“What’s most upsetting is knowing that our experience is likely not unique,” said Bell. “There has been much debate about evidence-based criminal justice reform in California, but how can we know if we’re moving any closer to justice when the prison system is preventing independent researchers from accessing race data?”

“Government officials should not be deciding which researchers get access to information based on whether they think they will like the answers,” said EFF Staff Attorney Cara Gagliano. “Our clients simply want CDCR to follow the law and provide the records they need to do their work.”

For the full petition in Voss v. CDCR:
https://www.eff.org/document/petition-voss-v-cdcr

Pray for yourself

Michael Hume

“Give careful thought to your ways.” Haggai 1:7
God wants you to think about what you want from life, and keep asking Him to help you to get those things. At times you need to reflect and take stock of yourself. Life is not static, but always in a state of flux.

You should be praying for yourself, since you know yourself best. God has spoken to you most about His plans for your life since you have asked Him many times to show you His direction for you. How do you know if others are praying specific things for you ? Maybe they are not, or not as earnestly as you on some things. If there are some things you don’t reveal to many people, those are the exact things you need to pray for the most yourself.

If God has promised you specific things they will happen, but you still need to pray them in, and ask for more insight along the way.

“Keep watch over yourselves.” Acts 20:28. We need to look out for ourselves and pray for ourselves daily or from time to time. There may be a time when God blesses you much because you are praying for others, but the Holy Spirit will teach you when you should be praying for yourself, and what you should be praying for. We are not alone, God is with us assisting our prayers.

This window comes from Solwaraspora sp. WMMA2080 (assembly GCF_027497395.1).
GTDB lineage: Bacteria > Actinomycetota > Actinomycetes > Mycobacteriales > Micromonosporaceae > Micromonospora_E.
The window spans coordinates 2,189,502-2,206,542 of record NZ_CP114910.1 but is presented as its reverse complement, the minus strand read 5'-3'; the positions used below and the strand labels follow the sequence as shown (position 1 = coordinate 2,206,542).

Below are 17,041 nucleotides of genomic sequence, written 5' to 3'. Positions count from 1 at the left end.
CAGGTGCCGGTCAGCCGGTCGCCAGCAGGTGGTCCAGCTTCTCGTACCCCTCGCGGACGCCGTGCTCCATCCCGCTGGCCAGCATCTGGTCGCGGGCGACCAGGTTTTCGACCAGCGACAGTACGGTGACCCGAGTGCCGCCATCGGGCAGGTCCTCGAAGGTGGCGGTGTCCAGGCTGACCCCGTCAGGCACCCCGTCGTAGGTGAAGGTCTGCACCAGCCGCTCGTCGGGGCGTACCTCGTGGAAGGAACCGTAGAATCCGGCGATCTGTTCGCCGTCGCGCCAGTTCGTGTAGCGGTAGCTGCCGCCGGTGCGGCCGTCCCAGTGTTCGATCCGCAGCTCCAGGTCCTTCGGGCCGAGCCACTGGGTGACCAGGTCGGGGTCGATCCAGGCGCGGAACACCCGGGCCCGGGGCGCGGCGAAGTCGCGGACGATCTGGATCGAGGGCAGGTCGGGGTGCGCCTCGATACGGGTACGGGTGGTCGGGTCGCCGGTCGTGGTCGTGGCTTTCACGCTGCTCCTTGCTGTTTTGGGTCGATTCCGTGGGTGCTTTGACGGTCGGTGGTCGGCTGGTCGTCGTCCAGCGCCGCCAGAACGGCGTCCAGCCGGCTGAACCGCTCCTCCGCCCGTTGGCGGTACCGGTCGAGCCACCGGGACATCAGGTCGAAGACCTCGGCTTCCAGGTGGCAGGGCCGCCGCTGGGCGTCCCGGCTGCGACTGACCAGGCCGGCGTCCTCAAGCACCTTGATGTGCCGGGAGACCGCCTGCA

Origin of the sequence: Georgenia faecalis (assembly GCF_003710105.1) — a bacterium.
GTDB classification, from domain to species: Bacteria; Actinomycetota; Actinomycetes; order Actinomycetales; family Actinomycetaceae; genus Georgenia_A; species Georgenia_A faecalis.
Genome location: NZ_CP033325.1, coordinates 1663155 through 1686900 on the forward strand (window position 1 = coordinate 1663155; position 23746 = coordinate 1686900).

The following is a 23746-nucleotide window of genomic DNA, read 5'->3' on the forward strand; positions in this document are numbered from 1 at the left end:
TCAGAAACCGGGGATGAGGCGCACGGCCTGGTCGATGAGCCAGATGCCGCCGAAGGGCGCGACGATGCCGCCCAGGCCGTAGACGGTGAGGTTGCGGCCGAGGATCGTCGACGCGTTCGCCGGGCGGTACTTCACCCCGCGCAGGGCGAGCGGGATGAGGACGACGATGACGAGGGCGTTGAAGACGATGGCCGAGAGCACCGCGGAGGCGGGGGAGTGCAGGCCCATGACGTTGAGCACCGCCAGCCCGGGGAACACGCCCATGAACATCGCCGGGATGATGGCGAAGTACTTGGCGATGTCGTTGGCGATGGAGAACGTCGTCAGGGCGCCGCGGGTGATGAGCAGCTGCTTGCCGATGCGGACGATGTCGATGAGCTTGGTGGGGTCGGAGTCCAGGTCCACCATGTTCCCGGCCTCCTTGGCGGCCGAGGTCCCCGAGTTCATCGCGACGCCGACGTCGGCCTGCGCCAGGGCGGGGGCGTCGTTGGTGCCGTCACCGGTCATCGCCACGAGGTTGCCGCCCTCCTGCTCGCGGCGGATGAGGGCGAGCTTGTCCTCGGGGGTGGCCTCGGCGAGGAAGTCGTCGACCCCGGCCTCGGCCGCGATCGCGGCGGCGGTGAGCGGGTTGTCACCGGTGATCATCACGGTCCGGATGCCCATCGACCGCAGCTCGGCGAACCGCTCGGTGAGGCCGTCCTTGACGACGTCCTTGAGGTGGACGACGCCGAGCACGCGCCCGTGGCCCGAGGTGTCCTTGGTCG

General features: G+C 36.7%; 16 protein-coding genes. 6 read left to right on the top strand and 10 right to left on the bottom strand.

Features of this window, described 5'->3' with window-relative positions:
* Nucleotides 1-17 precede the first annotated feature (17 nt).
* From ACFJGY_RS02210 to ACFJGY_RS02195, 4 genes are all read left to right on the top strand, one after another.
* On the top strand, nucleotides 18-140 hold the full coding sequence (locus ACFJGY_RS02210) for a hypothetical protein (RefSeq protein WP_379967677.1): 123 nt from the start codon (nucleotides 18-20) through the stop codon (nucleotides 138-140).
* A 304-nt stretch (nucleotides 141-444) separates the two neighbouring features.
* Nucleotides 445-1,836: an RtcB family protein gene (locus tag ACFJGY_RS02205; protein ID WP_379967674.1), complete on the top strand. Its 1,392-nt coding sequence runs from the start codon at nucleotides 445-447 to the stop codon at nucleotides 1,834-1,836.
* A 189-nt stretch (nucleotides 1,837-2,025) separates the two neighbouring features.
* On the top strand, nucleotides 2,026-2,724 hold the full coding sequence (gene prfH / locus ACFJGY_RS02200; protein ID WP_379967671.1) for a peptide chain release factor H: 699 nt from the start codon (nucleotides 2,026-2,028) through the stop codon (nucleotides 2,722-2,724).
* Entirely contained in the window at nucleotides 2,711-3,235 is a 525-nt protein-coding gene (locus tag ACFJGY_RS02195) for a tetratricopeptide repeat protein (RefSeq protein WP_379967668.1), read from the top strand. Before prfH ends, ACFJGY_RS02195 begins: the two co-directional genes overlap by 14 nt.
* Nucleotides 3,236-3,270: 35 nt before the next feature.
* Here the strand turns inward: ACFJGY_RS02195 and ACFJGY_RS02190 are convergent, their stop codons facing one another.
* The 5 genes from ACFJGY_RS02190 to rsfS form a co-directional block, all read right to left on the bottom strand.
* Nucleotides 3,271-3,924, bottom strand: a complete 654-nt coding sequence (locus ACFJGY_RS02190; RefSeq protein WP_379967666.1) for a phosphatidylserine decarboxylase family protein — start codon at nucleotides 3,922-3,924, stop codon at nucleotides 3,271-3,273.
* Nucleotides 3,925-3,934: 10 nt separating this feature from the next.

Ask God for all your needs, and name those needs. Pray earnestly, God hears all your prayers. Enjoy your prayer time with God. You are in His company so it should be one of the best times of your day. God is a joy to be with, and to talk to.


“I know the plans I have for you, declares the LORD, plans to prosper you and not to harm you, plans to give you hope and a future.” Jeremiah 29:11. God is a Wonderful Friend, the Best you will ever have. He cares so much for you and wants to do you good only. He wants to give you hope and a future. Satan just wants to take all your joy, hopes and dreams away, and crush you.

When you have opportunity pray for yourself as well as the ones who God has asked you to pray for, like family and close friends, and others. It is not selfish to pray for yourself. If you want good things for others, then you should also ask God to give good things to you. Maybe you are one of those people who finds it easier to pray for others. If you are, don’t neglect yourself.

Michael Hume. The Holy Spirit teaches you everything. Copyright belongs to author.